I've got a scanned picture of a sticker album which contains an translucent room where the sticker should be sticked. I've tried (using the Equalize, Curves, Levels, Vibrance and Contrast Tools from Photoshop) to get the translucent room as close as possible to the real sticker, but I feel that I still can do something to improve it. Could someone give me, kindly, some hint about this situation?

Example of the problem mentioned in the question.

P.S.: In case of doubts, like the user Scott appointed me, I don't have the image B. That which one that I used like example it was found on the internet. They are 100 stickers and I found some of them on a website, but I'd like to "create" the others ones throught the faded images that I have in the empty album (in this case, those images A).

  • 3
    You cannot accurately recreate 2 from 1 because you have only 25% of the information necessary to do so. Original-size images may help, but it's still an unlikely rescue.
    – Tetsujin
    Feb 14, 2021 at 19:46
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    Kind of begs the question... if you have B why do you need to bother with A?
    – Scott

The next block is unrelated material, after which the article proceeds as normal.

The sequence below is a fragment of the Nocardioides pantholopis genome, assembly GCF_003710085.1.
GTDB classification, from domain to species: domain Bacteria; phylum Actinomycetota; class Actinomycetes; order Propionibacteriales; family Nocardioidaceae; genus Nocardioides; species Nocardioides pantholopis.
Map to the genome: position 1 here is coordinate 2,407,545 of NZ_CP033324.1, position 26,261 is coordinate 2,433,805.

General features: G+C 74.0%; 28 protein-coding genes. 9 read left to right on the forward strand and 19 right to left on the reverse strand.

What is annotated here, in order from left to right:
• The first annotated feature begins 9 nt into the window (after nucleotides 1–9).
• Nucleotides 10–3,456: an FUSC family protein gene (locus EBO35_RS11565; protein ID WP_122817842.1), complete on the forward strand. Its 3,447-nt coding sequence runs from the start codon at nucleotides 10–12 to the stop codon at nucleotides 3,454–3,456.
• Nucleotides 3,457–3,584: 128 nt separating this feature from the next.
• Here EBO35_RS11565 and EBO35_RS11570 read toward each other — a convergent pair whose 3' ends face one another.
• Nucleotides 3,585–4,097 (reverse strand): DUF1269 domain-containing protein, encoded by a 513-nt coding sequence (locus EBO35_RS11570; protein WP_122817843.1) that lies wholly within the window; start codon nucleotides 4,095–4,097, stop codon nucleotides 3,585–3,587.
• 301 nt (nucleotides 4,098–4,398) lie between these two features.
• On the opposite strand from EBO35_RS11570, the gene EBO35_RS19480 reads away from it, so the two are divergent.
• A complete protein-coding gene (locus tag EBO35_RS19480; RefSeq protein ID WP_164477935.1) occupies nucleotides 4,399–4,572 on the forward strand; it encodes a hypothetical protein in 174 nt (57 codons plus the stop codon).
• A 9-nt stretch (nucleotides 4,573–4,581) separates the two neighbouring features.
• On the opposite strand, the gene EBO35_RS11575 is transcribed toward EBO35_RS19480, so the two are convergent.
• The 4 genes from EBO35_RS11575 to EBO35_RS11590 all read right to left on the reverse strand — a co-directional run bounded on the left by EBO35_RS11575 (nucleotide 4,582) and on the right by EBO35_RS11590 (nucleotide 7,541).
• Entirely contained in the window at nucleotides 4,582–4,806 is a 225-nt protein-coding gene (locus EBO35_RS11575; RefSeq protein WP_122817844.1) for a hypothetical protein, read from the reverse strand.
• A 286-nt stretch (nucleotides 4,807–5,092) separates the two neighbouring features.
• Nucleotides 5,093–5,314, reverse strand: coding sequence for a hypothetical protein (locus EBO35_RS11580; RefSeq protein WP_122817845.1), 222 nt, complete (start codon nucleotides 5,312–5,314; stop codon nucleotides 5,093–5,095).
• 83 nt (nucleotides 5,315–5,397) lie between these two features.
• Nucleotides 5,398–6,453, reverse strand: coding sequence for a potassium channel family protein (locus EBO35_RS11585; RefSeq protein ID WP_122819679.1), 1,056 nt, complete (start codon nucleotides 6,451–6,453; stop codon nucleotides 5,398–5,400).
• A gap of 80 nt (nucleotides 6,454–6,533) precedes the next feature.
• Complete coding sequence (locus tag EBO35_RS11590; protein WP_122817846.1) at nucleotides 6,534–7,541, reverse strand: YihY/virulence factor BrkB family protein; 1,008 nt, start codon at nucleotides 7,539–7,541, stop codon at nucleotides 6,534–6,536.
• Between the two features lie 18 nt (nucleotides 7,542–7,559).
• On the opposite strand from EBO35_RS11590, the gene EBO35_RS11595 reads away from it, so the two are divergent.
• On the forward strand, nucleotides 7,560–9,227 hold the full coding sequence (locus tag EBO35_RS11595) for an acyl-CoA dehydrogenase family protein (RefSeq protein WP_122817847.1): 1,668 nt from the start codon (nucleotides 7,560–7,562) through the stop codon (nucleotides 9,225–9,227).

Feb 14, 2021 at 19:54
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    The use of the word "opaque" confuses me. It means the opposite of "transparent". Perhaps "faded" would be a better word?
    – Wolff
    Feb 14, 2021 at 21:41
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    Translucent perhaps? :)
    – Scott
    Feb 14, 2021 at 23:30
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    I agree with @Tetsujin here. Perhaps if you posted a full size scan at high resolution (or a crop of it) we could give it a go, but even then I doubt there is enough information. Not only would the scan have halftone dots but you also have sort of "pixelated" color information. It's impossible in the same way that you can't scale an image down and then scale it up again without loosing quality.
    – Wolff
    Feb 15, 2021 at 0:32

2 Answers 2


I'm able to get a result that's a tiny bit better than yours using mainly Camera Raw Filter.

Method for restoring original colors

This is the starting point (scaled down to 25% to be able to post it):

  • Start by turning your image into a Smart Object by right-clicking the background layer and choosing Convert to Smart Object. That way the filters are dynamic and can be fine-tuned later.

  • Use Filter > Camera Raw Filter with the following settings under the Basic tab to restore the colors:

    Under the Detail tab you can use the following settings to remove some of the halftone noise:

  • To remove more noise, use Filter > Noise > Dust & Scratches.

  • Smoothen even more with Filter > Blur > Gaussian Blur.

  • Finally, try to recreate some of the lost sharpness with Filter > Sharpen > Unsharp Mask.

I think it's a decent result, but probably only fit for viewing how the stickers looked. Not really suitable for reproduction.

To scale the image down can further camouflage some of the problems (and I can't post the full size result here). Here is the result scaled down to 25% using Bicubic Smoother interpolation:

Why it isn't possible to restore the original colors

It looks like the images have been faded to about 20% of their original opacity or less.